Montoursville Area School Board Tuesday night approved a new teachers contract that calls for annual salary hikes of more than 3 percent.
The three-year agreement also calls for teachers to pay more for their health benefits.
The vote was 6 to 2 in favor.
Those voting yes were Dale Ulmer, Jennifer Winters, Irv Gleason, Ellen Stoner, Thomas McNamara, and Robert Lorson.
George Hagemeyer and Dora Pioli voted against.
Scott Konkle was absent from the meeting.
Pioli said she is behind the teachers, but she simply could not support this particular contract.
"I have an obligation to the people," she said.
She noted that many people who will end up reaching into their pocketbooks for the pay raises are facing the unemployment line.
Ulmer, a member of the board's financial committee who served on the district's contract bargaining team, said he felt the contract was a fair one.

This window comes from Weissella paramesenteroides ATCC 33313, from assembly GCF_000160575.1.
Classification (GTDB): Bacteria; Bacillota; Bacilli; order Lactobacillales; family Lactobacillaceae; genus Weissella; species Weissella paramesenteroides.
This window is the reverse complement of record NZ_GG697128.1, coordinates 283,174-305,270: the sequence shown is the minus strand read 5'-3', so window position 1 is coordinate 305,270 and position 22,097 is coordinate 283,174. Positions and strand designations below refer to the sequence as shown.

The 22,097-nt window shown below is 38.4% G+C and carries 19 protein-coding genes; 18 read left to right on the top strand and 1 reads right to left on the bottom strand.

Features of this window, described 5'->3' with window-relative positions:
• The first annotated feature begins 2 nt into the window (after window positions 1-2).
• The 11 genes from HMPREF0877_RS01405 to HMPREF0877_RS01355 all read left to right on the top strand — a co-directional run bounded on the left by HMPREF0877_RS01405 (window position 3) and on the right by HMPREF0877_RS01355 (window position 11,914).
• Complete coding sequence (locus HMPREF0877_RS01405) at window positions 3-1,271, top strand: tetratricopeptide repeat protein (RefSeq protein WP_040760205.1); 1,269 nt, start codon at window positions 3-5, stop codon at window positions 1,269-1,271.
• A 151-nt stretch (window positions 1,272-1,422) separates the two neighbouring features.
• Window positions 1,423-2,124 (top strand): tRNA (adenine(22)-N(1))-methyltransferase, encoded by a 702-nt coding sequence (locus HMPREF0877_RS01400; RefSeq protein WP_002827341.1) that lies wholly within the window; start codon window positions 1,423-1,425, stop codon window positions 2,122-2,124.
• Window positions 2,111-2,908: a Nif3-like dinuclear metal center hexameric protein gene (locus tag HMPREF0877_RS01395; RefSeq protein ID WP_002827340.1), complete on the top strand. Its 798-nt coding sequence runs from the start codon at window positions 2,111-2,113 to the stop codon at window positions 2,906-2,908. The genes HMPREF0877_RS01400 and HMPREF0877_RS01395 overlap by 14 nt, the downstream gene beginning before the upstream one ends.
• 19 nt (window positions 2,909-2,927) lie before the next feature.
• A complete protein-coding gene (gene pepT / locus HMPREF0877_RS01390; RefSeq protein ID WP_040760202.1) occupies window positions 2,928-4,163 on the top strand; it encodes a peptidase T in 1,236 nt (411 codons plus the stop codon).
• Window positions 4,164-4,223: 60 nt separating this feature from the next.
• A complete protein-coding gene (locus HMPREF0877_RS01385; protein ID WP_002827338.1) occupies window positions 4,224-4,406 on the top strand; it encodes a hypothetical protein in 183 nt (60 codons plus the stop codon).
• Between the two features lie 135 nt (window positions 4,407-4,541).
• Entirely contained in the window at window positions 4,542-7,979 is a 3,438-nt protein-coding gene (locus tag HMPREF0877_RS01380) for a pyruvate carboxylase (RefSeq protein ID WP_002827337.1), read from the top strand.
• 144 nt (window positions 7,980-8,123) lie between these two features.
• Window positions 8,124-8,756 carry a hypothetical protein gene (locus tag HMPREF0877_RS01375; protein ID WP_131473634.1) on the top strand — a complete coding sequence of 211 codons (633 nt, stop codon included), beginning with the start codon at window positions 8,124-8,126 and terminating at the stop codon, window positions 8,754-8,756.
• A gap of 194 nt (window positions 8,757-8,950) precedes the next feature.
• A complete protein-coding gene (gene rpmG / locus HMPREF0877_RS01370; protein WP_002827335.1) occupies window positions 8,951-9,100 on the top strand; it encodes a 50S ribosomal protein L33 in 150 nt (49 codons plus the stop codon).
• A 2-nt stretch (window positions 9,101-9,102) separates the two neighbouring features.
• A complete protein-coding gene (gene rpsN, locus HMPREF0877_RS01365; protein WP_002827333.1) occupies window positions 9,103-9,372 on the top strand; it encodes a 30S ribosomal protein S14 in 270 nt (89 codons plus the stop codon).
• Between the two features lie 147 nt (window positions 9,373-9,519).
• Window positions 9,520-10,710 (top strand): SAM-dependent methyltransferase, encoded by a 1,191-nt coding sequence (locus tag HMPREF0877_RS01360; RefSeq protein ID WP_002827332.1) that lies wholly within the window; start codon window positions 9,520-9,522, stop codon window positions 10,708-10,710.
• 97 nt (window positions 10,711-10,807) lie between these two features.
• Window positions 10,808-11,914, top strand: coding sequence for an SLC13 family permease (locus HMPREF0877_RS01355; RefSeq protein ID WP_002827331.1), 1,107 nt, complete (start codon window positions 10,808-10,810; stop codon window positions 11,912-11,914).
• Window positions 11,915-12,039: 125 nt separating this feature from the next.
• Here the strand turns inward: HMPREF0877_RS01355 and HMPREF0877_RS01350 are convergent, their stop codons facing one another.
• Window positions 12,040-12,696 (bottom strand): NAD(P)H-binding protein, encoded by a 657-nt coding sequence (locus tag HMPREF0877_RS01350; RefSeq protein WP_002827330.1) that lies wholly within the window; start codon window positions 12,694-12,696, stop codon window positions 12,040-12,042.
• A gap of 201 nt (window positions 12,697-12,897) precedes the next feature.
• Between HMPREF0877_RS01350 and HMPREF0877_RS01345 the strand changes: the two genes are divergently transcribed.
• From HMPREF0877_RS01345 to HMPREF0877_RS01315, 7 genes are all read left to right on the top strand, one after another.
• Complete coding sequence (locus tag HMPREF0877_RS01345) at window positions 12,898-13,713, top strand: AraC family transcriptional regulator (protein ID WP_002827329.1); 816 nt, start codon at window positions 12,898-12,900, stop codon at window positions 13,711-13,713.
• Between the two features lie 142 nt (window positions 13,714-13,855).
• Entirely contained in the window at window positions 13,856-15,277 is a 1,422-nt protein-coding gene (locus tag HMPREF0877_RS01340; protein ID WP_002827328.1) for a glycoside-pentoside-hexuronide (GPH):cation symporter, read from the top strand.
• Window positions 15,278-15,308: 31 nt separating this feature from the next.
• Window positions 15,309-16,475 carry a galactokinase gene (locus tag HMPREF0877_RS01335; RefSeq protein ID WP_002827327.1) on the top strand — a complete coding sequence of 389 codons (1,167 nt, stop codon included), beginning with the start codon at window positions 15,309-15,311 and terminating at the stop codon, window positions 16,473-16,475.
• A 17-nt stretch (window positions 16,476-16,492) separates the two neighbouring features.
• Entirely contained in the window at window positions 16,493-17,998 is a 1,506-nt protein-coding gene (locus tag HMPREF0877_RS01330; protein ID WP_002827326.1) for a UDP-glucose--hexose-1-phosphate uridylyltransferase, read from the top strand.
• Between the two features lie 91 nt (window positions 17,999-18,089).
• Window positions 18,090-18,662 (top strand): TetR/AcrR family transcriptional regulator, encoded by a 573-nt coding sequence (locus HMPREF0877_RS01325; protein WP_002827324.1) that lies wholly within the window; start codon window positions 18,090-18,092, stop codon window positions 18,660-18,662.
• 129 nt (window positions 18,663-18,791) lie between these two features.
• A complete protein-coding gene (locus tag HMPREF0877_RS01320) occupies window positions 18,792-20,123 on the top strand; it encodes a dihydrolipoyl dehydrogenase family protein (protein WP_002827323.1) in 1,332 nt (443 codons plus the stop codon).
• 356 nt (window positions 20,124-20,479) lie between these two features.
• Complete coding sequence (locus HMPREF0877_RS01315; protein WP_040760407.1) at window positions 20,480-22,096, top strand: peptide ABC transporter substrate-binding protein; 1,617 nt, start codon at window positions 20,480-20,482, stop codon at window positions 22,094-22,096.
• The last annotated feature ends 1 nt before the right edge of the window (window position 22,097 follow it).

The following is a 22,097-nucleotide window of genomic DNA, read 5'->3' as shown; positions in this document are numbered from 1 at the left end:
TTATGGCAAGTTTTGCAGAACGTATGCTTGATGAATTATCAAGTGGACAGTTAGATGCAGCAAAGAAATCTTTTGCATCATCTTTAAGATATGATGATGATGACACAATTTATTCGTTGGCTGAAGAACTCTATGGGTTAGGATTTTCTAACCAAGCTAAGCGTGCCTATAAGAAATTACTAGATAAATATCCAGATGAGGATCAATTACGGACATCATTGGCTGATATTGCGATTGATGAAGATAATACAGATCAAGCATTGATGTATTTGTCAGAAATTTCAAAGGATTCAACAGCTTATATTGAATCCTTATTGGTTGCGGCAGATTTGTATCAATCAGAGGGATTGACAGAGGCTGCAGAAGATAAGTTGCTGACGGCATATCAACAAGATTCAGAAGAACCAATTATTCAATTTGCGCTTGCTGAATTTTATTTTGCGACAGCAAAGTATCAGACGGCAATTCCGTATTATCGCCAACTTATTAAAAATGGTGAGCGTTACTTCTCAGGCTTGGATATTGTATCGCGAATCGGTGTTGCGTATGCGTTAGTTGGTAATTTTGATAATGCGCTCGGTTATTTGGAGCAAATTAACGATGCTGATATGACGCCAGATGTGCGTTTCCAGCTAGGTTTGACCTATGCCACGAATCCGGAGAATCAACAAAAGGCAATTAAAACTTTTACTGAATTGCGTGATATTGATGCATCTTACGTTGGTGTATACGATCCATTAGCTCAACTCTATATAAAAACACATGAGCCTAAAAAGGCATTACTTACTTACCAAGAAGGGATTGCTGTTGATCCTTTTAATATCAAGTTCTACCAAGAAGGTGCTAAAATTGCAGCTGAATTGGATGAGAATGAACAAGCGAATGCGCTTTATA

But he warned that the district will be facing some tough decisions in funding programs.
"I think both sides think they lost a little," said Superintendent Dominic Cavallaro. "I think it was a good compromise in the end."
Teachers and other professional staff had been working under terms of the last contract which expired July 1, 2010.
A tentative agreement was reached last month.
Teachers will receive pay hikes of 3.6 in the first year, 3.4 percent in the second year, and 3.1 percent in the final year of the contract.
Life insurance and dental insurance remain unchanged, Cavallaro noted.
In other matters, the board approved retirements of middle school art teacher Catheal Weiser and Loyalsock Valley Elementary School Special Education Teacher Linda Szendrey.
Weiser served the district for 14 years and Szendrey for 19 years.
Allyson Ream was hired as a part-time administrative assistant at an hourly rate of $15.
The vote to hire Ream, who will work six hours per day, 240 days a year, was 6 to 2 in favor.
Those voting yes were Winters, Gleason, Lorson, Pioli, Stoner, and McNamara.
Voting no were Hagemeyer and Ulmer.
Ulmer said he simply felt the position was being funded at too high a level.